[Note: this is dated 2013, read our 2014 Feria de Órgiva post here.]
There’s no weekly market today as the party has come to town. La Feria de Órgiva starts tonight and continues for four days. We’ve not experienced it before but judging by the pop-up bars, kids’ funfair rides and the myriad posters stuck up promoting DJs, live music and more – it’s going to be massive. We’ve never seen so many vans delivering Cruzcampo and Alhambra beer!
There’s bunting – both the national and Andalucian flags – dangling across the streets and the shops will be closed Friday (and Sunday as usual).
We’ve been told that tonight the pensioners of the town, including expat oldies, are invited by the mayor for a slap-up meal and dance. We’re not sure quite where but the central square has been covered and has two stacks of speakers worthy of a rock festival. Maybe they get to enjoy a couple of hours of Metallica too.
Over the weekend there’ll be a parade of floats, the chance to see items of the area’s past in the town hall – like farm utensils, and a classic car display. And loads more besides.
On Friday (2.30pm) a gigantic paella is cooked and everyone gets a free plate and glass of sangria. It’s repeated on Saturday – although instead of paella it’s huevos fritos con ajos (fried eggs and garlic) and a can of beer.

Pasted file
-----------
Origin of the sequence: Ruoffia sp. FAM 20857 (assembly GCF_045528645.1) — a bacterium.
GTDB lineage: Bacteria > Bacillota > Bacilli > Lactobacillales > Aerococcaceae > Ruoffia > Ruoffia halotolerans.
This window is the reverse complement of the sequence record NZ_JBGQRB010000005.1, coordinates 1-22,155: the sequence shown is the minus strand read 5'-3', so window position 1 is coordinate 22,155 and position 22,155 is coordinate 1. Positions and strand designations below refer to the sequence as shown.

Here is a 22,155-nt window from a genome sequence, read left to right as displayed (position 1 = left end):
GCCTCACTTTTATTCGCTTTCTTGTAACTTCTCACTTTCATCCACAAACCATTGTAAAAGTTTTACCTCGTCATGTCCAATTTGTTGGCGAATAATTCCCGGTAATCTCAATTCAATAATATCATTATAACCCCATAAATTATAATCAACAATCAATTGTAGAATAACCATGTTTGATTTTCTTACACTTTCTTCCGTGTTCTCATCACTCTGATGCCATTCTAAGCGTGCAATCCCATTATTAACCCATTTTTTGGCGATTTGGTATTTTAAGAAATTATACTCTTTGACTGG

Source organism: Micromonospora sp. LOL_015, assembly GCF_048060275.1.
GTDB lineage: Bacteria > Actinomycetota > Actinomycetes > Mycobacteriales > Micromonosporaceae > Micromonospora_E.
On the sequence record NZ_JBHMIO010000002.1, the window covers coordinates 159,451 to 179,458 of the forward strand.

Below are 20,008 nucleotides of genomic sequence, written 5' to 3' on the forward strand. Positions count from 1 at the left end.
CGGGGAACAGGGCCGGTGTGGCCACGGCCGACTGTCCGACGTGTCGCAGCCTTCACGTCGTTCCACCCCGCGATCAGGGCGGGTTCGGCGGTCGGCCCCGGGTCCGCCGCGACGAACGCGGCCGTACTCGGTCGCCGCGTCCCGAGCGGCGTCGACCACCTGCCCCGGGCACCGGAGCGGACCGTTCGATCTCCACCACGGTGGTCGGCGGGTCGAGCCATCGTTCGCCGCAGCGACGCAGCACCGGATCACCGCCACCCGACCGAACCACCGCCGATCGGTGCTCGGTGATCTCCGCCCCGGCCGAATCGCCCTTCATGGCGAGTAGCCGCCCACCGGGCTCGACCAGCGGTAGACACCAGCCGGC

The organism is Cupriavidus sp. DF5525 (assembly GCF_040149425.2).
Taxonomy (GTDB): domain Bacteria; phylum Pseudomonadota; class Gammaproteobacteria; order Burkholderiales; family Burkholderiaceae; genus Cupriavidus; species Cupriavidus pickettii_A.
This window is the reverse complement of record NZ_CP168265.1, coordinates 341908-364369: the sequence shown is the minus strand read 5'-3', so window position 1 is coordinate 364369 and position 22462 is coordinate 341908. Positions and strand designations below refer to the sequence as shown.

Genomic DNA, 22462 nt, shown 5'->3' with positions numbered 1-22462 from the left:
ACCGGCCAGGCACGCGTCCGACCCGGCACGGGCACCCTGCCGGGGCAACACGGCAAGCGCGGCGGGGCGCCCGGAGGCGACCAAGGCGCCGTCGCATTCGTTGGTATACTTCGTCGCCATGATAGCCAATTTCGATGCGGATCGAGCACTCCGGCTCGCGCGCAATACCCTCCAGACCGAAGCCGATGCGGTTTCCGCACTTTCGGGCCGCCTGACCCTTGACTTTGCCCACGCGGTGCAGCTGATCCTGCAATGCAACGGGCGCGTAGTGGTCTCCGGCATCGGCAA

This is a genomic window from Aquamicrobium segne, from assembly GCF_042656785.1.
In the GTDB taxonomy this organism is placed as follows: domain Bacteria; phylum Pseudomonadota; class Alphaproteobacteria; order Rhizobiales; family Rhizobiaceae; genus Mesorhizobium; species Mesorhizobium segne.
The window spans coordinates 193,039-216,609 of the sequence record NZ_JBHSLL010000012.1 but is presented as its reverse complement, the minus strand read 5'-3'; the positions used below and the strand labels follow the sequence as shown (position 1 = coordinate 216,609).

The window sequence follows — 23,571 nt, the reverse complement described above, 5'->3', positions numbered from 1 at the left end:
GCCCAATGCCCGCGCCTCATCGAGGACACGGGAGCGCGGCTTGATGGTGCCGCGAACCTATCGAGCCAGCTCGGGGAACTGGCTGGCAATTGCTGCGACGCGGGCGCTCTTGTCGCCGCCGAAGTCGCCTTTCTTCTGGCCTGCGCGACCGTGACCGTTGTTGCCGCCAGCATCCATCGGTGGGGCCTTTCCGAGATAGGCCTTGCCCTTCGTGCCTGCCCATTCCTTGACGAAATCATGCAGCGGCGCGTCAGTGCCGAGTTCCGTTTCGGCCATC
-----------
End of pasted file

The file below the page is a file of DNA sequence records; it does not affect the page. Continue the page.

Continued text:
Saturday and Sunday see the Feria Tradicional del Ganado Ciudad de Órgiva next to the Rio Chico. Years ago mules, sheep, goats and horses were traded but today it tends to be just horses. A large pen – like something out of the Wildwest – has been erected to house them. Even this has a pop-up bar inside it. On Sunday, there’s the addition of Concurso Internacional de Migas – International competition of fried breadcrumbs (more about migas here on YouTube).
Some bars will stay open all-night so they’ll be a few sore heads and residents needing to catch up on their sleep come Monday.
One year, a model of the town’s church was made out of wood and the clock face replaced with a tap from which wine was poured. Órgiva’s main festival used to be held on October 7 (Virgen del Rosario) but moved to the end of September on the day of San Miguel.
It also unofficially marks the end of summer but, as it’s blue skies and 32 degrees today, it’s a little hard to believe.
It all sounds a lot fun and we’ll report back with photos – including that portion of paella.
Here is the programme of events on the town hall website. If any readers can help translate some of it, it would be greatly appreciated (by the time we do, the party will be over…).
Oh, and maybe someone can explain why there’s a photographic exhibition on FC Barcelona – aren’t we in Granada?
Let the party begin!
© con jamón spain